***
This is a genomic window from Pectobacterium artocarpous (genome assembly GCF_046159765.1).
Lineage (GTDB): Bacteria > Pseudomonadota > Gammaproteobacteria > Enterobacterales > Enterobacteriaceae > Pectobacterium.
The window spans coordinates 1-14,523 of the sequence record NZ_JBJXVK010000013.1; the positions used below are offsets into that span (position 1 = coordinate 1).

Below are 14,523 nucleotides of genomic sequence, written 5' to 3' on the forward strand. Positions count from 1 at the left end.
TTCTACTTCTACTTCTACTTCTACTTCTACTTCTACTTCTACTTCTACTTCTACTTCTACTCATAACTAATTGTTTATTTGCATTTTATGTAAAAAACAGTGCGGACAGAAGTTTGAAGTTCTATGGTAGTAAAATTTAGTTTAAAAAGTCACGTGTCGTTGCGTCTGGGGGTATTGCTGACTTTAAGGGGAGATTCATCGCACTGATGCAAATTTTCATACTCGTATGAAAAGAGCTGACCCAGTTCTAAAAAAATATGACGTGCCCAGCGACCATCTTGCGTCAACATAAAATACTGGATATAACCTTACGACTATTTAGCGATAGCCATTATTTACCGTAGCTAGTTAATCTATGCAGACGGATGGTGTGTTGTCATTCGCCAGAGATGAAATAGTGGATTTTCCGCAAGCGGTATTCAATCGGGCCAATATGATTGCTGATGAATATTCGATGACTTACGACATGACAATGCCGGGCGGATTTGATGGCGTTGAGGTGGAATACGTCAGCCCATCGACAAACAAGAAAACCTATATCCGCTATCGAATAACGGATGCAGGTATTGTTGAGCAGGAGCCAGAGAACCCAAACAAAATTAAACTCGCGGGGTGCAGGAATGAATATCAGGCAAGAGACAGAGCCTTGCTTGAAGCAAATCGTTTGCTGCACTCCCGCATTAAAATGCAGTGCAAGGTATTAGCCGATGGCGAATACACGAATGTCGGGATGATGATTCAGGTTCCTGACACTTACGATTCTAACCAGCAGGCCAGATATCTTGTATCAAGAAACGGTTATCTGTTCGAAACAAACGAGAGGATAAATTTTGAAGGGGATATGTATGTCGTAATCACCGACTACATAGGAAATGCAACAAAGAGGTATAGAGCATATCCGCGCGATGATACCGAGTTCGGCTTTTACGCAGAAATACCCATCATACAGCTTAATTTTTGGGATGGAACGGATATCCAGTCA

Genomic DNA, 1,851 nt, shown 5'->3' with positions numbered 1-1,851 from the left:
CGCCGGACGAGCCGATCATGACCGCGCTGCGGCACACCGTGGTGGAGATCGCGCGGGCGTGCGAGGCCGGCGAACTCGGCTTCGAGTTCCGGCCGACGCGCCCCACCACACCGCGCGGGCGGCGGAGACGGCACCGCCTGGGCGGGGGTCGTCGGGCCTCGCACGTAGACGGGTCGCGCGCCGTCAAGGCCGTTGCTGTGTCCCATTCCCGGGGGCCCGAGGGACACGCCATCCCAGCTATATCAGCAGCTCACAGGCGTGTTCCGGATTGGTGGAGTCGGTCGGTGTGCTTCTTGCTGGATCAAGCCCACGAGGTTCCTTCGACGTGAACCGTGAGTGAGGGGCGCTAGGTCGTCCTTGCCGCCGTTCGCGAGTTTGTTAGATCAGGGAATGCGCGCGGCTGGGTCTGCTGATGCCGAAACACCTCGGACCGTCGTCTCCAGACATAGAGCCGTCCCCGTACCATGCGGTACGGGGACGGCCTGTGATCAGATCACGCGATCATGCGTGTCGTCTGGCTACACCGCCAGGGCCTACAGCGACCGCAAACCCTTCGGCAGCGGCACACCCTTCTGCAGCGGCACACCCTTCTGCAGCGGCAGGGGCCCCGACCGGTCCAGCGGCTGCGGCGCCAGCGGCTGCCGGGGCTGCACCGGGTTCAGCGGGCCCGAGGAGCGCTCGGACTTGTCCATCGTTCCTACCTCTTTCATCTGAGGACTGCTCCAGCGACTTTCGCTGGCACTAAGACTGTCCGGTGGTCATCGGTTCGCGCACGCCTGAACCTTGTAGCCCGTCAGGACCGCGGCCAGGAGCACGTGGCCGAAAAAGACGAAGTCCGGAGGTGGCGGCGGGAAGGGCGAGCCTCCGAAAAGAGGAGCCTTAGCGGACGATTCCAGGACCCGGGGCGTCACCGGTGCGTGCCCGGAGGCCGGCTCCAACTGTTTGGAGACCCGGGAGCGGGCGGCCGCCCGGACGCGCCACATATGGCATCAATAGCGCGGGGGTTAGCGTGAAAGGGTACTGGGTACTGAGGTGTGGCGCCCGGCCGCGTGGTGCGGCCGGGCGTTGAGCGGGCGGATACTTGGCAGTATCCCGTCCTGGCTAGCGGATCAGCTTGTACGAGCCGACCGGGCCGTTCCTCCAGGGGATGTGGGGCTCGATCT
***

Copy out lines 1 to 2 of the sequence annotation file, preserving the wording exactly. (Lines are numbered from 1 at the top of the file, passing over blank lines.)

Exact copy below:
This is a genomic window from Pectobacterium artocarpous (genome assembly GCF_046159765.1).
Lineage (GTDB): Bacteria > Pseudomonadota > Gammaproteobacteria > Enterobacterales > Enterobacteriaceae > Pectobacterium.